Between You & Me: Confessions of a Comma Queen
I was feeling pretty smug about my word skills until, darn it, I learned something right there on page 26 of Between You & Me: Confessions of a Comma Queen. (I've been mispronouncing elegiac.) Even so, I didn't begrudge Mary Norris for taking me on a delightful tour of (in no particular order) the offices of The New Yorker, the history of Noah Webster and his dictionary descendents, Cleveland, and the hyphen in Moby-Dick. Between You & Me is a sprightly (not spritely, thank you) gambol in the fields of grammar, and I enjoyed every step.
I was feeling pretty smug about my word skills until I learned something right there on page 26 of Between You & Me: Confessions of a Comma Queen. I have been mispronouncing 'elegiac.' Even so, I didn't begrudge Norris for taking me on a delightful tour of the offices of The New Yorker, the history of Noah Webster and his dictionary descendents, the city of Cleveland, and the hyphen in Moby-Dick. Between You and Me is a sprightly -- not 'spritely,' thank you -- gambol in the fields of grammar, and I enjoyed every step.
New York Times Bestseller
Named a Best Book of the Year by NPR, Wall Street Journal, Publishers Weekly, Kirkus Reviews, and Library Journal
"Hilarious…This book charmed my socks off." —Patricia O’Conner, New York Times Book Review
Mary Norris has spent more than three decades working in The New Yorker’s renowned copy department, helping to maintain its celebrated high standards. In Between You & Me, she brings her vast experience with grammar and usage, her good cheer and irreverence, and her finely sharpened pencils to help the rest of us in a boisterous language book as full of life as it is of practical advice.
Praise for Between You & Me: Confessions of a Comma Queen
Ms. Norris, who has a dirty laugh that evokes late nights and Scotch, is…like the worldly aunt who pulls you aside at Thanksgiving and whispers that it is all right to occasionally flout the rules.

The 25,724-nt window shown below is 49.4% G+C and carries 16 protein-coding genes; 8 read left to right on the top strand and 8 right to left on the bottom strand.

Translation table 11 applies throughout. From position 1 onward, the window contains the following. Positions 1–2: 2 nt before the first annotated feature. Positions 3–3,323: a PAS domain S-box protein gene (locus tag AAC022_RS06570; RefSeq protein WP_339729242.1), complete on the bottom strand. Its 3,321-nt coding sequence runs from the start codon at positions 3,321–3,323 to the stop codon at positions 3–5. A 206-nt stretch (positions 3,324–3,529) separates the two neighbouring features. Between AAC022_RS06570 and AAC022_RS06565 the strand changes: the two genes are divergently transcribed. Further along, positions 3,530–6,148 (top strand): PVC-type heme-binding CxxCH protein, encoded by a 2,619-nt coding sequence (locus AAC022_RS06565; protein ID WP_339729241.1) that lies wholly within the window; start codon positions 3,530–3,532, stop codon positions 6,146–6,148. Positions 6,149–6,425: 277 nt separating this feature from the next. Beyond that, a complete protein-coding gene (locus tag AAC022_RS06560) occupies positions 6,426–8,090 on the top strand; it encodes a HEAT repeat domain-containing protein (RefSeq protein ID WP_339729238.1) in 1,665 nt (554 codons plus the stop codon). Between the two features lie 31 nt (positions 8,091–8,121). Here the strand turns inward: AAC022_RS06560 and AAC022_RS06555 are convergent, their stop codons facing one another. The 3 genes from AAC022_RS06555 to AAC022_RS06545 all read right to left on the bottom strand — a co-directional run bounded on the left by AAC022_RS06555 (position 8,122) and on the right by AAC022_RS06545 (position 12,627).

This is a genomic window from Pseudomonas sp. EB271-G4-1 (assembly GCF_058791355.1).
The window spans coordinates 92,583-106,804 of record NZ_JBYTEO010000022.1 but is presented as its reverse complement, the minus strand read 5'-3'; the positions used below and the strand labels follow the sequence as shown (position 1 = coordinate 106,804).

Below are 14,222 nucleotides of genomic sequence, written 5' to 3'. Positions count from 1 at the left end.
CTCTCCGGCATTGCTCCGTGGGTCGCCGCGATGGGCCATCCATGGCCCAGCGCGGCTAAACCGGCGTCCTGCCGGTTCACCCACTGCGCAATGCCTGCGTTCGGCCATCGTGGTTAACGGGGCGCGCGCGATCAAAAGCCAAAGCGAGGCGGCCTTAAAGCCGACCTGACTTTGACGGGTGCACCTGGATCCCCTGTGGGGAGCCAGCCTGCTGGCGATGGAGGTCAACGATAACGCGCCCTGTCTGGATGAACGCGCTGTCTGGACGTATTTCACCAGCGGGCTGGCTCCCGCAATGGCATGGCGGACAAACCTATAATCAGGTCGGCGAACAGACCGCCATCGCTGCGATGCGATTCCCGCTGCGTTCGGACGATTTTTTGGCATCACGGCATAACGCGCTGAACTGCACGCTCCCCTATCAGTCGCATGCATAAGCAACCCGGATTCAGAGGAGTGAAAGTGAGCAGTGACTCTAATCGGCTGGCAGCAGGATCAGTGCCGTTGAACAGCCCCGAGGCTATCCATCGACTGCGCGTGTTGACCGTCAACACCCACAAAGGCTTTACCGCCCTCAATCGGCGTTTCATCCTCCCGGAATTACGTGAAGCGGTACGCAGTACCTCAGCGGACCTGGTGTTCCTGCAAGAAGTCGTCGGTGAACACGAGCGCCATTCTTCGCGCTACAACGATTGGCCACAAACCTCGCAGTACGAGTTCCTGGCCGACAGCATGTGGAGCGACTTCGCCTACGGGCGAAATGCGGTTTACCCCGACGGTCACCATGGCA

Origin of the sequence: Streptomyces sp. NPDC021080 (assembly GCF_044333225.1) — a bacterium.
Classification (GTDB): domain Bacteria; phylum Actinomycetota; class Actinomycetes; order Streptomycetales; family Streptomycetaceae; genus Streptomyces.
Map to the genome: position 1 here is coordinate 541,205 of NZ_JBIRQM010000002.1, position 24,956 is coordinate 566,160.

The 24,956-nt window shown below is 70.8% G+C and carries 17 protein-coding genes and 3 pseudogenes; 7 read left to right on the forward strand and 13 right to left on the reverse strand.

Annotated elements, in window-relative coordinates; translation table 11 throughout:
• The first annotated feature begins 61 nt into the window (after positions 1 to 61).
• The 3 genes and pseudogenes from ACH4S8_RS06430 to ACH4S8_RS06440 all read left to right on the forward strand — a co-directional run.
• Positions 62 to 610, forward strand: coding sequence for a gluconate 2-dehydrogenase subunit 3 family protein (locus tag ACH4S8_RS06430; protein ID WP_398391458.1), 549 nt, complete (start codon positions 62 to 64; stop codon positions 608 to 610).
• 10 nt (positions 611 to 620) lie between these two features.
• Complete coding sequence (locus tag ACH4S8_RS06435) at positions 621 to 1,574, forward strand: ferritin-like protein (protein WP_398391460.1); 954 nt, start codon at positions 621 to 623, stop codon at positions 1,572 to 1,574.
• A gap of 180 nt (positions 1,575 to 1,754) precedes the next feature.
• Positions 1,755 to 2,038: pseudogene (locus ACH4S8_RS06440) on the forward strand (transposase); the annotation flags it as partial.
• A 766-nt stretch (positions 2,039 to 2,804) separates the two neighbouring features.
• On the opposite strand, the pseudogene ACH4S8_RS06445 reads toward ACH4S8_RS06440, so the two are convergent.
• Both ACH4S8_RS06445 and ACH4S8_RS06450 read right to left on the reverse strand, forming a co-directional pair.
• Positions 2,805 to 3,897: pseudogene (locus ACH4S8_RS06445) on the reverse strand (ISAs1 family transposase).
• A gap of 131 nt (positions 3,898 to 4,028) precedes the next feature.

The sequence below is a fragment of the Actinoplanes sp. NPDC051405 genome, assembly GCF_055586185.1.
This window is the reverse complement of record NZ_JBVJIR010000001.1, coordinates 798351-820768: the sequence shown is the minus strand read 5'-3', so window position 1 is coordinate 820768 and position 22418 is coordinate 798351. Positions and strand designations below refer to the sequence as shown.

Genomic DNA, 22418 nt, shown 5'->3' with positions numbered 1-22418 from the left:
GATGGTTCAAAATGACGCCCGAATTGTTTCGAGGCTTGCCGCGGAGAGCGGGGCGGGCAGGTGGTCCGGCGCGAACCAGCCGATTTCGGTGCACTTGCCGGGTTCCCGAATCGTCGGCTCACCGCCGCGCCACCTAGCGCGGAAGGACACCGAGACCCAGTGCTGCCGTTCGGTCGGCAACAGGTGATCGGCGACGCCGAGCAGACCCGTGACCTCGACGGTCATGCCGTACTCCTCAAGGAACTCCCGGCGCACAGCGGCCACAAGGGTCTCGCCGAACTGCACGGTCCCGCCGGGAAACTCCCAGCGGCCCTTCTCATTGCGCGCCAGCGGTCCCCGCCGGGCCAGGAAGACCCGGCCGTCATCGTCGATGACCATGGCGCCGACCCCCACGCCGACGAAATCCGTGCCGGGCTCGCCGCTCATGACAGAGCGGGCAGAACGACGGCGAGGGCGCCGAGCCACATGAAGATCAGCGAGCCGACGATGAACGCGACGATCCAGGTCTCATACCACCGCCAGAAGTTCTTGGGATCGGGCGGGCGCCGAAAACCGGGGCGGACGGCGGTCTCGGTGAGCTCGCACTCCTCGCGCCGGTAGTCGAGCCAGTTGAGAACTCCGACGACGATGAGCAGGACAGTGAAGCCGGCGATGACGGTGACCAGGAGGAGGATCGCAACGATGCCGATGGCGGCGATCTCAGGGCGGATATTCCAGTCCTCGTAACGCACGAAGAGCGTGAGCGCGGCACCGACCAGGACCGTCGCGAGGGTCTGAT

— Sarah Lyall - New York Times
[P]ure porn for word nerds.
— Allan Fallow - Washington Post
Mary Norris has an enthusiasm for the proper use of language that’s contagious. Her memoir is so engaging, in fact, that it’s easy to forget you’re learning things.
A rollicking adventure into the origins of the apostrophe, the proliferation of profanity in American culture, and everything in between.
— San Francisco Chronicle
[A] winningly tender, funny reckoning with labor and language.
— Megan O'Grady - Vogue
Funny and endearing.
— Joanna Connors - Cleveland Plain Dealer
Laugh-out-loud funny and wise and compelling from beginning to end.
— Steve Weinberg - Houston Chronicle
Mary Norris is the verbal diagnostician I would turn to for a first, second, or third opinion on just about anything.
— John McPhee - The New Yorker
Smart and funny and soulful and effortlessly illuminating.
— Ian Frazier
Mary Norris brings a tough-minded, clear-eyed, fine-tuned wisdom to all the perplexities and traps and terrors of the English sentence.
— Adam Gopnik
Mary Norris is a grammar geek with a streak of mischief, and her book is obscenely fun.
— Marilyn Johnson
This is as entertaining as grammar can be. Very very. Read it and savor it.
— Garrison Keillor
Destined to become an instant classic…It’s hard to imagine the reader who would not enjoy spending time with Norris.
— Christian Science Monitor